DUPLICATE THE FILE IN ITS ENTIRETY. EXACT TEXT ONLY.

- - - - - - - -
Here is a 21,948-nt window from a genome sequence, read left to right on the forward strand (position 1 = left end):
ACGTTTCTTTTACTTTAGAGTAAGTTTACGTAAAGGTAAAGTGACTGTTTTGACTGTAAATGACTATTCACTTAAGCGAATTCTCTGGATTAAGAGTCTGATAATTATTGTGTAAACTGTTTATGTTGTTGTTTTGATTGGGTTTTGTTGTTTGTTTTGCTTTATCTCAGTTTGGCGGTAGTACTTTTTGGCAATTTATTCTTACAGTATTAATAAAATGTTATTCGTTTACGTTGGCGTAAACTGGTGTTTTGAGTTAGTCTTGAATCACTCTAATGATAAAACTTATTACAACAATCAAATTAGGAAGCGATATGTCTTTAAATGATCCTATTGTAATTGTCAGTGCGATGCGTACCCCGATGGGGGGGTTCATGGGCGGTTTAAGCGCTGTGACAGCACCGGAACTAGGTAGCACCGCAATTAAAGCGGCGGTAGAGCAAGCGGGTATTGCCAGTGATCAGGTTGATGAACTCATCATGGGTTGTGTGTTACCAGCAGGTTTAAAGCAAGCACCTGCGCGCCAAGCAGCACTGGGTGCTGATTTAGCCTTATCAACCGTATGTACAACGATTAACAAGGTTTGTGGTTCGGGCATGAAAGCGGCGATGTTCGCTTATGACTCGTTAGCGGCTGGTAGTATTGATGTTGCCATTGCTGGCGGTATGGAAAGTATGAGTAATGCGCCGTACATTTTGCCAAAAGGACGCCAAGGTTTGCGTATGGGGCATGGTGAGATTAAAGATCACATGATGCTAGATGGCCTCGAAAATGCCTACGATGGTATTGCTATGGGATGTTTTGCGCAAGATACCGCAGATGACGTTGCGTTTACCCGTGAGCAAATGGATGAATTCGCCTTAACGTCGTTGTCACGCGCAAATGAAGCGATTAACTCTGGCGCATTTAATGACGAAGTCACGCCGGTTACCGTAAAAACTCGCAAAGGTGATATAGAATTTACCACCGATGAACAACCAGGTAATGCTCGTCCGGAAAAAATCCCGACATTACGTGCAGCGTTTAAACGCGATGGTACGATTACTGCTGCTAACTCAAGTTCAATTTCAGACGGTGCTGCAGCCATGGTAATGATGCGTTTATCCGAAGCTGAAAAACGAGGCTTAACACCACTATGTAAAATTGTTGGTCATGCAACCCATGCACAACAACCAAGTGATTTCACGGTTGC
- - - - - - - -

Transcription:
Here is a 21,948-nt window from a genome sequence, read left to right on the forward strand (position 1 = left end):
ACGTTTCTTTTACTTTAGAGTAAGTTTACGTAAAGGTAAAGTGACTGTTTTGACTGTAAATGACTATTCACTTAAGCGAATTCTCTGGATTAAGAGTCTGATAATTATTGTGTAAACTGTTTATGTTGTTGTTTTGATTGGGTTTTGTTGTTTGTTTTGCTTTATCTCAGTTTGGCGGTAGTACTTTTTGGCAATTTATTCTTACAGTATTAATAAAATGTTATTCGTTTACGTTGGCGTAAACTGGTGTTTTGAGTTAGTCTTGAATCACTCTAATGATAAAACTTATTACAACAATCAAATTAGGAAGCGATATGTCTTTAAATGATCCTATTGTAATTGTCAGTGCGATGCGTACCCCGATGGGGGGGTTCATGGGCGGTTTAAGCGCTGTGACAGCACCGGAACTAGGTAGCACCGCAATTAAAGCGGCGGTAGAGCAAGCGGGTATTGCCAGTGATCAGGTTGATGAACTCATCATGGGTTGTGTGTTACCAGCAGGTTTAAAGCAAGCACCTGCGCGCCAAGCAGCACTGGGTGCTGATTTAGCCTTATCAACCGTATGTACAACGATTAACAAGGTTTGTGGTTCGGGCATGAAAGCGGCGATGTTCGCTTATGACTCGTTAGCGGCTGGTAGTATTGATGTTGCCATTGCTGGCGGTATGGAAAGTATGAGTAATGCGCCGTACATTTTGCCAAAAGGACGCCAAGGTTTGCGTATGGGGCATGGTGAGATTAAAGATCACATGATGCTAGATGGCCTCGAAAATGCCTACGATGGTATTGCTATGGGATGTTTTGCGCAAGATACCGCAGATGACGTTGCGTTTACCCGTGAGCAAATGGATGAATTCGCCTTAACGTCGTTGTCACGCGCAAATGAAGCGATTAACTCTGGCGCATTTAATGACGAAGTCACGCCGGTTACCGTAAAAACTCGCAAAGGTGATATAGAATTTACCACCGATGAACAACCAGGTAATGCTCGTCCGGAAAAAATCCCGACATTACGTGCAGCGTTTAAACGCGATGGTACGATTACTGCTGCTAACTCAAGTTCAATTTCAGACGGTGCTGCAGCCATGGTAATGATGCGTTTATCCGAAGCTGAAAAACGAGGCTTAACACCACTATGTAAAATTGTTGGTCATGCAACCCATGCACAACAACCAAGTGATTTCACGGTTGC